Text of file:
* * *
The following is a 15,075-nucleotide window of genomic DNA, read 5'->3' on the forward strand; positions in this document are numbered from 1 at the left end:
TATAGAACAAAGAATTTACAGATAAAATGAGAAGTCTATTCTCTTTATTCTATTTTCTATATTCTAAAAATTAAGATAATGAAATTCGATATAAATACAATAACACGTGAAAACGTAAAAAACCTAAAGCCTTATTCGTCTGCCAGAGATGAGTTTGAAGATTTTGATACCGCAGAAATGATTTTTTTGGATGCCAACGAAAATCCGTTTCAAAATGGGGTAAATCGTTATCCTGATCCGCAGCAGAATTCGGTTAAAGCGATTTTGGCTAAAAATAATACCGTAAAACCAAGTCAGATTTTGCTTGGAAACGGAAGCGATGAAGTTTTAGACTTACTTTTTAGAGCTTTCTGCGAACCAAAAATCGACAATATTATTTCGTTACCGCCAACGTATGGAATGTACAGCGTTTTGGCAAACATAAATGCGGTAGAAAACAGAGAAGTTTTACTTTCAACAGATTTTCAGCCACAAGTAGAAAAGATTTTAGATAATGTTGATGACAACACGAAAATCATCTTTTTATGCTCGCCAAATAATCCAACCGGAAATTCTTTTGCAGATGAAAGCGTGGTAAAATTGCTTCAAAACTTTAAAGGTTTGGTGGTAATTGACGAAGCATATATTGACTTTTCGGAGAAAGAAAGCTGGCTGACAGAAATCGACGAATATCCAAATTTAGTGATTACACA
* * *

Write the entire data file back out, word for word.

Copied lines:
The following is a 15,075-nucleotide window of genomic DNA, read 5'->3' on the forward strand; positions in this document are numbered from 1 at the left end:
TATAGAACAAAGAATTTACAGATAAAATGAGAAGTCTATTCTCTTTATTCTATTTTCTATATTCTAAAAATTAAGATAATGAAATTCGATATAAATACAATAACACGTGAAAACGTAAAAAACCTAAAGCCTTATTCGTCTGCCAGAGATGAGTTTGAAGATTTTGATACCGCAGAAATGATTTTTTTGGATGCCAACGAAAATCCGTTTCAAAATGGGGTAAATCGTTATCCTGATCCGCAGCAGAATTCGGTTAAAGCGATTTTGGCTAAAAATAATACCGTAAAACCAAGTCAGATTTTGCTTGGAAACGGAAGCGATGAAGTTTTAGACTTACTTTTTAGAGCTTTCTGCGAACCAAAAATCGACAATATTATTTCGTTACCGCCAACGTATGGAATGTACAGCGTTTTGGCAAACATAAATGCGGTAGAAAACAGAGAAGTTTTACTTTCAACAGATTTTCAGCCACAAGTAGAAAAGATTTTAGATAATGTTGATGACAACACGAAAATCATCTTTTTATGCTCGCCAAATAATCCAACCGGAAATTCTTTTGCAGATGAAAGCGTGGTAAAATTGCTTCAAAACTTTAAAGGTTTGGTGGTAATTGACGAAGCATATATTGACTTTTCGGAGAAAGAAAGCTGGCTGACAGAAATCGACGAATATCCAAATTTAGTGATTACACA